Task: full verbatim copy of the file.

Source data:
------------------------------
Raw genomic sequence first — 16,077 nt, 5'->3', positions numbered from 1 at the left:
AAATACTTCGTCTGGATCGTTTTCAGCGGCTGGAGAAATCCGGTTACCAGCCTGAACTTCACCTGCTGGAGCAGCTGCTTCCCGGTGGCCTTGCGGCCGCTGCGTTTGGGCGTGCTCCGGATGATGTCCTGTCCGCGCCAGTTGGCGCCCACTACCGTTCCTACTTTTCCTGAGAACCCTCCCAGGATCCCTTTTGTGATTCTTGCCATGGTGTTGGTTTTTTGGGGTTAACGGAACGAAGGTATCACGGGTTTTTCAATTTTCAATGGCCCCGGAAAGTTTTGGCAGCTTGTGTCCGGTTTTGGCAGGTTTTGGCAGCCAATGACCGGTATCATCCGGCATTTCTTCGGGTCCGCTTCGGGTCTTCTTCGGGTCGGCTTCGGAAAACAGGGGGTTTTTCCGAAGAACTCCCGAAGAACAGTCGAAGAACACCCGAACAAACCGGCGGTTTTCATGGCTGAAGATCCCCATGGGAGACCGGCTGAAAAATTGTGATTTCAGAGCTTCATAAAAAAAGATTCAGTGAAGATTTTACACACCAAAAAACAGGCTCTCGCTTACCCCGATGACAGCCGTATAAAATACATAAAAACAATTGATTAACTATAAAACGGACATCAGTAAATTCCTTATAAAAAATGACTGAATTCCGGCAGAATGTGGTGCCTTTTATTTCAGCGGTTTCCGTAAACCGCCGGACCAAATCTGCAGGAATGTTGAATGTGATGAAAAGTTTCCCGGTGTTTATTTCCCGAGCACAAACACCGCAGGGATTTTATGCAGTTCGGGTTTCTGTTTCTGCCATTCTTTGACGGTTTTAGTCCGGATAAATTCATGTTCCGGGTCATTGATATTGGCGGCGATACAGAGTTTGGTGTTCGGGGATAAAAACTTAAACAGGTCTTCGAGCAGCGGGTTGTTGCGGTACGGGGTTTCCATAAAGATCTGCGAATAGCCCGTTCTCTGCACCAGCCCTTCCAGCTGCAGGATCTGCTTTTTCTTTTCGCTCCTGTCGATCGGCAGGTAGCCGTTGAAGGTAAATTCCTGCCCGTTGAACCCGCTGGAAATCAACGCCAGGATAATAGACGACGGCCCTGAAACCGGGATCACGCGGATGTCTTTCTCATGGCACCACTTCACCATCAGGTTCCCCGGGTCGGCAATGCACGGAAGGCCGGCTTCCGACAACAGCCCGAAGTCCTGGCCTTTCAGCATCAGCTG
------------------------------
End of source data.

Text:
Raw genomic sequence first — 16,077 nt, 5'->3', positions numbered from 1 at the left:
AAATACTTCGTCTGGATCGTTTTCAGCGGCTGGAGAAATCCGGTTACCAGCCTGAACTTCACCTGCTGGAGCAGCTGCTTCCCGGTGGCCTTGCGGCCGCTGCGTTTGGGCGTGCTCCGGATGATGTCCTGTCCGCGCCAGTTGGCGCCCACTACCGTTCCTACTTTTCCTGAGAACCCTCCCAGGATCCCTTTTGTGATTCTTGCCATGGTGTTGGTTTTTTGGGGTTAACGGAACGAAGGTATCACGGGTTTTTCAATTTTCAATGGCCCCGGAAAGTTTTGGCAGCTTGTGTCCGGTTTTGGCAGGTTTTGGCAGCCAATGACCGGTATCATCCGGCATTTCTTCGGGTCCGCTTCGGGTCTTCTTCGGGTCGGCTTCGGAAAACAGGGGGTTTTTCCGAAGAACTCCCGAAGAACAGTCGAAGAACACCCGAACAAACCGGCGGTTTTCATGGCTGAAGATCCCCATGGGAGACCGGCTGAAAAATTGTGATTTCAGAGCTTCATAAAAAAAGATTCAGTGAAGATTTTACACACCAAAAAACAGGCTCTCGCTTACCCCGATGACAGCCGTATAAAATACATAAAAACAATTGATTAACTATAAAACGGACATCAGTAAATTCCTTATAAAAAATGACTGAATTCCGGCAGAATGTGGTGCCTTTTATTTCAGCGGTTTCCGTAAACCGCCGGACCAAATCTGCAGGAATGTTGAATGTGATGAAAAGTTTCCCGGTGTTTATTTCCCGAGCACAAACACCGCAGGGATTTTATGCAGTTCGGGTTTCTGTTTCTGCCATTCTTTGACGGTTTTAGTCCGGATAAATTCATGTTCCGGGTCATTGATATTGGCGGCGATACAGAGTTTGGTGTTCGGGGATAAAAACTTAAACAGGTCTTCGAGCAGCGGGTTGTTGCGGTACGGGGTTTCCATAAAGATCTGCGAATAGCCCGTTCTCTGCACCAGCCCTTCCAGCTGCAGGATCTGCTTTTTCTTTTCGCTCCTGTCGATCGGCAGGTAGCCGTTGAAGGTAAATTCCTGCCCGTTGAACCCGCTGGAAATCAACGCCAGGATAATAGACGACGGCCCTGAAACCGGGATCACGCGGATGTCTTTCTCATGGCACCACTTCACCATCAGGTTCCCCGGGTCGGCAATGCACGGAAGGCCGGCTTCCGACAACAGCCCGAAGTCCTGGCCTTTCAGCATCAGCTG